LONDON A start-up based in Cambridge, England, focusing on healthcare technologies, has started user trials of a wireless temperature sensor that can measure body temperature to within a thousandth of a degree. Cambridge Temperature Concepts (CTC) has already used the sensor to create a device to assist women in getting pregnant.
The coin sized unit uses patent pending techniques to achieve huge power savings that can extend the battery life to in excess of six months rather than the usual life of a few days.
The company says the sensor's "unprecedented" precision and long life open up many other novel applications in the medical field.
"The various technologies that we have used to create our sensor did not exist 5-10 years ago. Companies had basically given up trying to create sensors with a high precision for consumer use. Fortunately, as a bunch of recent graduates, we did not know it couldn't be done," said Dr Shamus Husheer, CTCís chief executive officer.
"Also, being a start-up, meant we had to use ingenuity to solve problems. Custom ASICs were out so we used standard parts and hacked them to perform in novel ways. For example, the RF chips for wireless download are standard Atmel parts that we modified so that instead of pulsing data we use frequency modulation, reducing sensor current consumption," added Dr Husheer.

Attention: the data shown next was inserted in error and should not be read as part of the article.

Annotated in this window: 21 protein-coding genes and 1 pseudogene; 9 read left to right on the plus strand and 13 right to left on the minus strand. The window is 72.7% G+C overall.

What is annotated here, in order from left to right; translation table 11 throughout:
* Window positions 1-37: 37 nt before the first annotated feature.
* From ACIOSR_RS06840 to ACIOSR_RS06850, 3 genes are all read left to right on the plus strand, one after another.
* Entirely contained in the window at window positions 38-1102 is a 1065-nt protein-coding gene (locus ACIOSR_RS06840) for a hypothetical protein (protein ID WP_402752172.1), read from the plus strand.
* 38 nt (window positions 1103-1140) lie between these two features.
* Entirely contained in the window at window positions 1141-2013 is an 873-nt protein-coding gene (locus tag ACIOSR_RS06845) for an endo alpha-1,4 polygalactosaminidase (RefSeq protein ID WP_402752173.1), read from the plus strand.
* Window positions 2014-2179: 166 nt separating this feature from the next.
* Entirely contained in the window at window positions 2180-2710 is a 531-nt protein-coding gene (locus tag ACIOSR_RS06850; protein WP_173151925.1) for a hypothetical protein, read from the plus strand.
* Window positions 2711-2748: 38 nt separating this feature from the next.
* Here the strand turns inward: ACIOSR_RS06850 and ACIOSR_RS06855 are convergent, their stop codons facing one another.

The sensor uses a Microchip PIC 8-bit microprocessor to process and compress the temperature readings which are taken every few seconds. Up to a month of data can be stored on the on-board 2Mbyte memory, which is downloaded via RF by a reader when required.
Average sensor power consumption is less than 1uA, providing for months of continuous use off a tiny battery.
The company's first commercial product, DuoFertility, is designed to inform couples of the optimal time to try and conceive a baby.